NEW YORK (AP) — U.S. stocks are slipping Monday as weak earnings for drug makers put health care stocks under pressure. Global stocks were mixed after a meeting of leading economic policymakers ended without any specific moves to shore up the world economy.
KEEPING SCORE: The Dow Jones industrial average gave up 22 points, or 0.1 percent, to 16,618 as of 2:30 p.m. Eastern time. The Standard & Poor’s 500 index lost 2 points, or 0.1 percent, to 1,945. The Nasdaq composite shed 3 points, or 0.1 percent, to 4,586.
On the last trading day of February, the Dow and S&P 500 are on track for their first monthly gains since November.
DIGGING FOR GOLD: The February gain has been led by the materials sector of the S&P 500, which includes mining companies that have been helped by a surge in the price of precious metals. The price of gold has climbed 10.5 percent this month and silver is up 4 percent. On Monday, mining and oil and gas company Freeport-McMoRan rose 20 cents, or 2.7 percent, to $7.63 and gold producer Newmont Mining advanced 73 cents, or 2.9 percent, to $26.08.
SHINY SAFETY NET: Gold is seen as a safe investment when the market gets rough, and Steven Dunn, the head of ETF Securities’ U.S. division, said investors are now more worried about the global markets than they have been in several years.
“When there is turmoil in the world, people do come back to gold as sort of that safe port,” he said.
The price of gold rose 1 percent Monday to $1,234.40 an ounce. Over the last two weeks gold has traded near it highest price in a year.
DRUGMAKERS TUMBLE: Endo International lost $10.26, or 19.4 percent, to $42.68 after the company said it will wind down its Astora women’s health business and set aside $834 million to cover costs from possible product liability lawsuits over vaginal mesh implants, which have been linked to thousands of injuries.
Valeant Pharmaceuticals slid after the company withdrew its financial forecasts and said it’s not ready to release preliminary fourth-quarter results. The stock gave up $6.47, or 8 percent, to $74.18.
Elsewhere, Mallinckrodt stock fell $2.98, or 4.3 percent, to $66.26.
OVERSEAS NEWS: Policymakers at a weekend meeting of the Group of 20 rich and developing countries promised to use “all tools” at their disposal to bolster weak global growth, but they didn’t announce any specific moves. Some relief emerged with the news that China’s monetary authorities had cut the amount of deposits that banks have to keep in reserve at the central bank. That should free up cash for banks to lend. The government also guided the yuan lower.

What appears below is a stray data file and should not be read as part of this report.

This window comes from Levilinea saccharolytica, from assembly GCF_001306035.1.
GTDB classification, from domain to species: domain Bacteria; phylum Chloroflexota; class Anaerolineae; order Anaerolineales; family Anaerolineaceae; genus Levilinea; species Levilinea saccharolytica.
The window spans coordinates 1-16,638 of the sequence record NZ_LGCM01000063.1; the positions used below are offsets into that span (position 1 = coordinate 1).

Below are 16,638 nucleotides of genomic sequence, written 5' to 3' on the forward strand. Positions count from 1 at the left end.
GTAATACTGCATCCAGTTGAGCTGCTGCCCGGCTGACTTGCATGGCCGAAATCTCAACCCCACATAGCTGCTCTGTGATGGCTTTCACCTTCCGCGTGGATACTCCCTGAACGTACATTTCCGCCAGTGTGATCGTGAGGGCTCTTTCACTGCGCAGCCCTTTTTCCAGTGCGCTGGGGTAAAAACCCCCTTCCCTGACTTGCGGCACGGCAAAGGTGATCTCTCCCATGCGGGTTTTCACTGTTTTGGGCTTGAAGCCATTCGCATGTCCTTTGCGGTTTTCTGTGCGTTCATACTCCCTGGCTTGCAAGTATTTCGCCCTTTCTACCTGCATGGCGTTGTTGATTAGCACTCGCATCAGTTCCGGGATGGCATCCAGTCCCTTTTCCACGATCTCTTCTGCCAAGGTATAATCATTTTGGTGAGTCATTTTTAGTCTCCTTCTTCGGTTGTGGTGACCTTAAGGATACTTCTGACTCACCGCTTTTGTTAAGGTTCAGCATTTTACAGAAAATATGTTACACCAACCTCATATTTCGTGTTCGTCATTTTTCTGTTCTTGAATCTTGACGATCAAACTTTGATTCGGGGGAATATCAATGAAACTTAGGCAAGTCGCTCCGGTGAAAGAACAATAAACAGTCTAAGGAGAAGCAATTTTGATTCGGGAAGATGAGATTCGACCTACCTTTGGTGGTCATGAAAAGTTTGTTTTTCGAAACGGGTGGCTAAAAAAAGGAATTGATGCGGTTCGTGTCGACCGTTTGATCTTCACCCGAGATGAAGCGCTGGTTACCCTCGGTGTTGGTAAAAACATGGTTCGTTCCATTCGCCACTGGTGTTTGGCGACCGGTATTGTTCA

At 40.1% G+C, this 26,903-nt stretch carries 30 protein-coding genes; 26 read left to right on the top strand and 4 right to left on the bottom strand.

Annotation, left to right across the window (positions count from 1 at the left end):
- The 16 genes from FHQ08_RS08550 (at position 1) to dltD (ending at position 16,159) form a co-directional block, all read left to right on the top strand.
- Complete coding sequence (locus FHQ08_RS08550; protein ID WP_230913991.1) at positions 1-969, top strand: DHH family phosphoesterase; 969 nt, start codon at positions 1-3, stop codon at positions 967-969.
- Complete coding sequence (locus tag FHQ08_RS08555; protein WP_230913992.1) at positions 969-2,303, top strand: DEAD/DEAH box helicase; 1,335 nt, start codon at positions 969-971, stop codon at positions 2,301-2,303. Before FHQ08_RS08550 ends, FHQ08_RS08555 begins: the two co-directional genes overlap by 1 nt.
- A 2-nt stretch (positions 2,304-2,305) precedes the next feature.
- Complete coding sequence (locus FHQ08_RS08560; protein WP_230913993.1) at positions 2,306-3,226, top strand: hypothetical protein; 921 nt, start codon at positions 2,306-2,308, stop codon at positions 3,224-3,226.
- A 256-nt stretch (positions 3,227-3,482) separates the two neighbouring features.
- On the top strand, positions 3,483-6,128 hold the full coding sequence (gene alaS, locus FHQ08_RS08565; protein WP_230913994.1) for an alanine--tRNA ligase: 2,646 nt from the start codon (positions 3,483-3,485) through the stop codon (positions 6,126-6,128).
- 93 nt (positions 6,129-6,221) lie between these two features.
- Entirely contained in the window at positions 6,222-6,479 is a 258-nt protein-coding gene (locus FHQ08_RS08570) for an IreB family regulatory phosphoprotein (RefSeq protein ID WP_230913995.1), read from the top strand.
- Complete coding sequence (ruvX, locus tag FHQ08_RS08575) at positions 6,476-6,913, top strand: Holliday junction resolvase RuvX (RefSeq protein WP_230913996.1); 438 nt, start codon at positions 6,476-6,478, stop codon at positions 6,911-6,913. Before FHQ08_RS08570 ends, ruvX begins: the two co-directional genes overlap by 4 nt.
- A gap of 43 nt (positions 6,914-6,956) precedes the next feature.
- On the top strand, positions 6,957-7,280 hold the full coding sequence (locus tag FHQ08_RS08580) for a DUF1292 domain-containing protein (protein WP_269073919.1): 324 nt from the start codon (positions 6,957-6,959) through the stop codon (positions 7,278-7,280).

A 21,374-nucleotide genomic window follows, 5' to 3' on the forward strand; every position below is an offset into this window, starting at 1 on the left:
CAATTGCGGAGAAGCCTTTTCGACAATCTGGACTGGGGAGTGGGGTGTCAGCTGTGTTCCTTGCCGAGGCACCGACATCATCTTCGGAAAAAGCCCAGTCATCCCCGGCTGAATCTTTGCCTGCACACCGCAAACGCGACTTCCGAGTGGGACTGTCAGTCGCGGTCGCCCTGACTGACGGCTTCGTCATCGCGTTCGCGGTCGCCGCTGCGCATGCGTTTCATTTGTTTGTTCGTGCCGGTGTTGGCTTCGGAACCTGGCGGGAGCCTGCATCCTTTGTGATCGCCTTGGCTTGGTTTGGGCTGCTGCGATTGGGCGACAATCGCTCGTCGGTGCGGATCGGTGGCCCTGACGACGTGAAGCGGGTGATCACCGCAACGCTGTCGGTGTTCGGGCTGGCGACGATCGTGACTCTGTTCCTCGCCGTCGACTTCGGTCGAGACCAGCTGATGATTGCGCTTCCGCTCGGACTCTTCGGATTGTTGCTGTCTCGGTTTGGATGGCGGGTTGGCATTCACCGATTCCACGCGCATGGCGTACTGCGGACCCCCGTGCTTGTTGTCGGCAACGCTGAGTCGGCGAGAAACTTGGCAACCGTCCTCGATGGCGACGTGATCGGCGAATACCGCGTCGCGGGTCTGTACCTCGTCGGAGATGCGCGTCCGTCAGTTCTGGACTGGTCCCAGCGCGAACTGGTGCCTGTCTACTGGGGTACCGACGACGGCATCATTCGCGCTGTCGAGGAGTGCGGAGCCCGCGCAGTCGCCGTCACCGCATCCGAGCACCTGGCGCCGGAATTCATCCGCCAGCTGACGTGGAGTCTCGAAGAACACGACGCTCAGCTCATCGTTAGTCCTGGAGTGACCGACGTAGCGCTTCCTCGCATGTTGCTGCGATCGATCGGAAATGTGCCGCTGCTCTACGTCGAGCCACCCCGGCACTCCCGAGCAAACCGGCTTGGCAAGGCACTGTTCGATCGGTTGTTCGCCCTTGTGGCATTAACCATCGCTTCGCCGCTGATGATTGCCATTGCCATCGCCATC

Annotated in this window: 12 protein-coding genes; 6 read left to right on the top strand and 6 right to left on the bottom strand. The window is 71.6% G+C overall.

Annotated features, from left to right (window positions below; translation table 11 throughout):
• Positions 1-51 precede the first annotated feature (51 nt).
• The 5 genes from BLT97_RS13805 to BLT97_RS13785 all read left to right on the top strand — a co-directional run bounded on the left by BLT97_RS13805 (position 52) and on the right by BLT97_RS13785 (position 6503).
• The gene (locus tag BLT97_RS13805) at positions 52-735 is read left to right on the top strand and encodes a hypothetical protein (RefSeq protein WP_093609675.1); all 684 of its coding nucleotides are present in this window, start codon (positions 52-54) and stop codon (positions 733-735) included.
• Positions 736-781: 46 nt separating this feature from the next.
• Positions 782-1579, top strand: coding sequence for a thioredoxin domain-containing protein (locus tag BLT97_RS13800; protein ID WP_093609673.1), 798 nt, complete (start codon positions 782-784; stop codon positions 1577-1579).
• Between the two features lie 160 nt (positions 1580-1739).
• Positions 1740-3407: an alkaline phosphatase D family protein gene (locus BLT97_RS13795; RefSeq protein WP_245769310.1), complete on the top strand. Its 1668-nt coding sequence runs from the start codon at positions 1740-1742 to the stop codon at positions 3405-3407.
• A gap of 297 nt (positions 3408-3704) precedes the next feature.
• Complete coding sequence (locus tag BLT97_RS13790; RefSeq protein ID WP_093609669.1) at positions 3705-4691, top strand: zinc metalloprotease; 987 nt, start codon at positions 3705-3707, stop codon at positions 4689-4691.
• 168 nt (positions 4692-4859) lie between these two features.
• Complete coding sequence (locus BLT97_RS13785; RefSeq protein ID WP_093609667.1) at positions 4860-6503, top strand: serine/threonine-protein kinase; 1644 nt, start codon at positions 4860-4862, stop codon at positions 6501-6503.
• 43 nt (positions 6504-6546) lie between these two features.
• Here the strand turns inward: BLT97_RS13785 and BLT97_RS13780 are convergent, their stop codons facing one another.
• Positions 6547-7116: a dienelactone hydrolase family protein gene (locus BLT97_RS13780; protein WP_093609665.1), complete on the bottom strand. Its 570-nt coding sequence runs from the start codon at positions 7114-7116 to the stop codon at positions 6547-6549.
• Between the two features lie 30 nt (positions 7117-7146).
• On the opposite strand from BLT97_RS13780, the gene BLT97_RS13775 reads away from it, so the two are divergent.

SIGNET SPARKLES: Signet Jewelers climbed after it signaled better results for its most recent quarter. The jewelry retailer forecast a larger profit and better sales than analysts expected. The stock jumped $9.45, or 9.5 percent, to $108.58.
TASER SURGES: Taser International jumped $1.88, or 10.7 percent, to $19.36 after the stun gun maker’s profit and revenue topped estimates.
ENERGY: Benchmark U.S. crude oil rose 62 cents, or 1.9 percent, to $33.40 a barrel in New York Mercantile Exchange. Brent crude, the global benchmark, added 96 cents, or 2.7 percent, to $36.40 a barrel in London.
Natural gas prices skidded 4 percent as investors worried that demand will fall in the coming weeks. That sent the fuel down 4 percent to $1.71 per 1,000 cubic feet, its lowest level in 17 years. In a research note, Commodity Weather Group said it expects a “super warm pattern” to start in about a week. That will lead to less demand for heat as the winter comes to a close.
EUROPE AND ASIA: Germany’s DAX slipped 0.2 percent, while the FTSE 100 index of British shares was unchanged. The CAC-40 in France rose 0.9 percent. The yen’s strength weighed on Japan’s benchmark Nikkei 225, which fell 1 percent. The Shanghai Composite Index tumbled 2.9 percent after the yuan’s decline. Elsewhere, South Korea’s Kospi dipped 0.2 percent and Hong Kong’s Hang Seng slid 1.3 percent.
LUMBER STUMBLE: Lumber Liquidators Holdings continued to slide after it reported a bigger-than-expected loss and less revenue than analysts expected. The stock lost 62 cents, or 5.6 percent, to $10.49.
EUROPE DEFLATION: Stock markets in Europe were helped somewhat by news that inflation across the 19-country eurozone turned negative in February as consumer prices fell. The euro fell because traders expect further monetary stimulus from the European Central Bank at its meeting on March 10.
OTHER METALS TRADING: Silver prices edged up 2 cents to $14.90 an ounce. Copper prices rose 1 cents to $2.13 a pound.
CURRENCIES: Bond prices rose and the yield on the 10-year Treasury note slipped to 1.75 percent from 1.76 percent. The euro fell to $1.0875 from $1.0928 and the dollar fell to 112.95 yen from 113.90 yen.